Outsourcing has become so common among U.S. companies that the question no longer seems to be whether to engage in the practice but how far to extend it. The answer, according to the conventional wisdom, is the farther the better.
The benefits seem obvious indeed. To the extent a company can cut its costs by turning over non-core services to an outside firm, its earnings and stock price may increase. And consultants contend the impact can be transformational. The trick is to identify costly but ancillary functions that can be outsourced without sacrificing the quality of the support.
But there’s the rub. In fact, outsourcing’s benefits may be harder to come by than is widely assumed, according to recent studies. And they could become more elusive still, if a new international accounting rule is embraced by the Financial Accounting Standards Board.
At least two new studies call into question the widely held assumption that outsourcing creates shareholder value or at least higher profits. One, conducted last year by the London-based Center for Economic and Business Research (CEBR), found that the stocks of companies announcing outsourcing deals outperformed those of other companies by less than 2 percent during the following month — hardly an eye-popping difference. And even that was called into doubt after the study was released last July, when a managing director of CEBR confessed to the trade publication Business System News for Finance and IT Professionals that it was “impossible to demonstrate conclusively a direct link between share price and outsourcing arrangements.” (An earlier study, conducted in 2000 by the consulting firm Stern Stewart & Co., found a more pronounced correlation between outsourcing deals and higher stock prices.)
The other recent study of outsourcing, by Paul A. Strassmann, a professor of information sciences at George Mason University and outspoken critic of the practice, examined the performance during 2003 of 1,100 diversified companies in Standard & Poor’s Compustat database. Strassmann found that those companies in the top half of the top quartile in return on equity (ROE) outsourced work representing less than half of their sales, compared with two-thirds for their counterparts at the bottom. And the gap in ROE was substantial: The top 277 companies generated a median return of 18 percent, while the bottom 277 companies absorbed a loss of 55 percent. Separately, Strassmann has calculated that General Motors’ ROE dropped from 39 percent in 1997 to 10 percent in 2004, even as its outsourcing increased from 68 percent to 75 percent.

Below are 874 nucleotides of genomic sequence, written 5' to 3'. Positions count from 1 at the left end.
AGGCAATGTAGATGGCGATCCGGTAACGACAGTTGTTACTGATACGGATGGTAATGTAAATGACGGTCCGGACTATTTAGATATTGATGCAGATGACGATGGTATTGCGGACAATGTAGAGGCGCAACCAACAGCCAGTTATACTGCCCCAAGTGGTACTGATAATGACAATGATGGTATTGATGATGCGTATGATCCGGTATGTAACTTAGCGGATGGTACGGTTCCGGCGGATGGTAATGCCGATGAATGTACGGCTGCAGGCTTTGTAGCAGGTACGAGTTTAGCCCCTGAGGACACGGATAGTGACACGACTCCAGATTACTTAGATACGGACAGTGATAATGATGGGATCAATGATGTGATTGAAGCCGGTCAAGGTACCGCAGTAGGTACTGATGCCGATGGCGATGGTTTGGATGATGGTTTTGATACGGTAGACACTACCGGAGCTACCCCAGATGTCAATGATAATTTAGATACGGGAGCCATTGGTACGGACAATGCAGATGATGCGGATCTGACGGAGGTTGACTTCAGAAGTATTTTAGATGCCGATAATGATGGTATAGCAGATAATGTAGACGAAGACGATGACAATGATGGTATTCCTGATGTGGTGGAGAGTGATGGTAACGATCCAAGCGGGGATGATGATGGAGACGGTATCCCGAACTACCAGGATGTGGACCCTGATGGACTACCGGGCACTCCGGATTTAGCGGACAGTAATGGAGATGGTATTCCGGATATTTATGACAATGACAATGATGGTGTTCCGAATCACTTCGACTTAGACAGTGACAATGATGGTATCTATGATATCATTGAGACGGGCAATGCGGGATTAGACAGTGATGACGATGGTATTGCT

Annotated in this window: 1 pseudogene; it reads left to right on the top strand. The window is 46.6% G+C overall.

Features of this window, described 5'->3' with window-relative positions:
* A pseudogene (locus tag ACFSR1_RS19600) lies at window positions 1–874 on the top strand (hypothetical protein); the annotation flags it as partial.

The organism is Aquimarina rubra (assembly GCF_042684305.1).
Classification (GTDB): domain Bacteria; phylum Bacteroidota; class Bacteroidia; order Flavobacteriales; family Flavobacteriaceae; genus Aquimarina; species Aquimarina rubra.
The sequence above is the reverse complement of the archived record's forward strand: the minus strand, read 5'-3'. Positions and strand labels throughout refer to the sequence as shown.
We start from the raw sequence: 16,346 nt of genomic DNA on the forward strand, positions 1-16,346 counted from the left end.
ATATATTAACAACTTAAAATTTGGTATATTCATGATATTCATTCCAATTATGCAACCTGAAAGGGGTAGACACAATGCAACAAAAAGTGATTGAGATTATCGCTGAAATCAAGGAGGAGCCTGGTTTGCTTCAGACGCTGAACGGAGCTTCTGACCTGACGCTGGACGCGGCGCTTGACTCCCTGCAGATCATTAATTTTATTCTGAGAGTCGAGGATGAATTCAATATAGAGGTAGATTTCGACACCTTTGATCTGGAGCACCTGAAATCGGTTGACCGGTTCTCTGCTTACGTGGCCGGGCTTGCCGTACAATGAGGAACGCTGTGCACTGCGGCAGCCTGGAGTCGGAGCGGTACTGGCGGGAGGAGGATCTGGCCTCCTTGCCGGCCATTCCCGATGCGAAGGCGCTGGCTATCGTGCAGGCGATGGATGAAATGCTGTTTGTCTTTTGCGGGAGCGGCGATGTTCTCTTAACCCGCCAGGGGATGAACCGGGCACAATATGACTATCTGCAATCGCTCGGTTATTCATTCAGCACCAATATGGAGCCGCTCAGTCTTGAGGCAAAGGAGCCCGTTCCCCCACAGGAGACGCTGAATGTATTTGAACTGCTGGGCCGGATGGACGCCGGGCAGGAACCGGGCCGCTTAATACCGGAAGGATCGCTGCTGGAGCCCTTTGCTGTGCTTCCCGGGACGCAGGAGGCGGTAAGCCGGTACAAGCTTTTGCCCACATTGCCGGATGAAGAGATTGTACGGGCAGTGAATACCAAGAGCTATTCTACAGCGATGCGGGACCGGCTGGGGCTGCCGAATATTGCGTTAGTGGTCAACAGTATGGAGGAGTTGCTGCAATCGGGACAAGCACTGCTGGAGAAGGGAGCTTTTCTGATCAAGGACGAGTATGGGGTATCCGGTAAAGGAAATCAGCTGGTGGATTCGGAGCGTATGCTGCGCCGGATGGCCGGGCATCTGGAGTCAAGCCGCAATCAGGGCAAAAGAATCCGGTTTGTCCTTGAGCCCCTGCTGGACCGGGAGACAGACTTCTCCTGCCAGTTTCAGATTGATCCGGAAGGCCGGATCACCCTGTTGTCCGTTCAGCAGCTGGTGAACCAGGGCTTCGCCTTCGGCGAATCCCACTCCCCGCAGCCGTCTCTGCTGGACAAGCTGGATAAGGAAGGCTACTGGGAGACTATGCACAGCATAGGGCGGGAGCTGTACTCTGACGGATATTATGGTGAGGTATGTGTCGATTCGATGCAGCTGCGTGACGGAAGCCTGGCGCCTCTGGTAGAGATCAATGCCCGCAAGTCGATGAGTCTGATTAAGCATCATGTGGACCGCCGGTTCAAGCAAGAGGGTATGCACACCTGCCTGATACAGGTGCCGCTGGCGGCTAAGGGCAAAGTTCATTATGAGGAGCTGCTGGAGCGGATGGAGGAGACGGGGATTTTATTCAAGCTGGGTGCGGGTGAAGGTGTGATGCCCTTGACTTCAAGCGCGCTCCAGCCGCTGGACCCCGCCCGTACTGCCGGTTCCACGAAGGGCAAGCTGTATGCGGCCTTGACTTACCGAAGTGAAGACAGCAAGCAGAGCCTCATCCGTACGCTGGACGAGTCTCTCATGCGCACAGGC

To be sure, Strassmann defines outsourcing in a purely economic sense, that is, as purchases of goods and services from a supplier, ideally for less than what the company would spend on identical work from its own employees. Under that definition, however, a company’s ROE should automatically increase with outsourcing. So why did the reverse occur for the heaviest outsourcers in the sample he studied? As Strassmann put it in an article in the March 2005 issue of Baseline magazine, “Either the costs of purchasing outside work are too high, or their businesses have inherent flaws.” Indeed, in a recent interview with CFO, Strassmann insisted that many if not most companies inadvertently transfer knowledge capital to outsourcing companies along with tangible assets, if only because research and development costs are included in sales, general, and administrative expense for accounting purposes, and SG&A is where the bulk of cost savings from outsourcing are derived.
Under an accounting rule enacted in January 2004 by the International Accounting Standards Board, moreover, much of any cost savings could disappear, since companies would no longer be able to transfer any of their outsourced assets from their balance sheets to that of the service provider. That’s because the contract would be considered a form of leasing, and the IASB rule won’t allow assets financed by leases to be transferred for purposes of financial reporting. While the international rule won’t automatically become part of U.S. GAAP, standards-setters in the United States and are bent on aligning their regimes as closely as possible (see “The Narrowing GAAP,” CFO, December).
Experts say the change could have a sizable effect on a company’s reported results. “Outsourcing customers are likely to find that these new rulings have a significant impact on their balance sheets, depreciation schedules, and potentially even their earnings,” Julie Giera, an analyst for Forrester Research, noted in a research report last June.
All this will put more pressure on companies to realize less tangible, but perhaps less illusory, benefits from outsourcing. Companies might, for example, glean additional expertise from their outside firms or take advantage of an enhanced ability to focus on core activities. Yet that could require a shift in priorities, according to a survey of 224 companies in 2004 by the Institute of Management and Administration. More than 61 percent of respondents said their main reason for outsourcing was to reduce costs. Only 48 percent said their prime motivation was to focus on their core business; 35 percent said it was to improve service; and 11 percent said it was to maintain a competitive edge.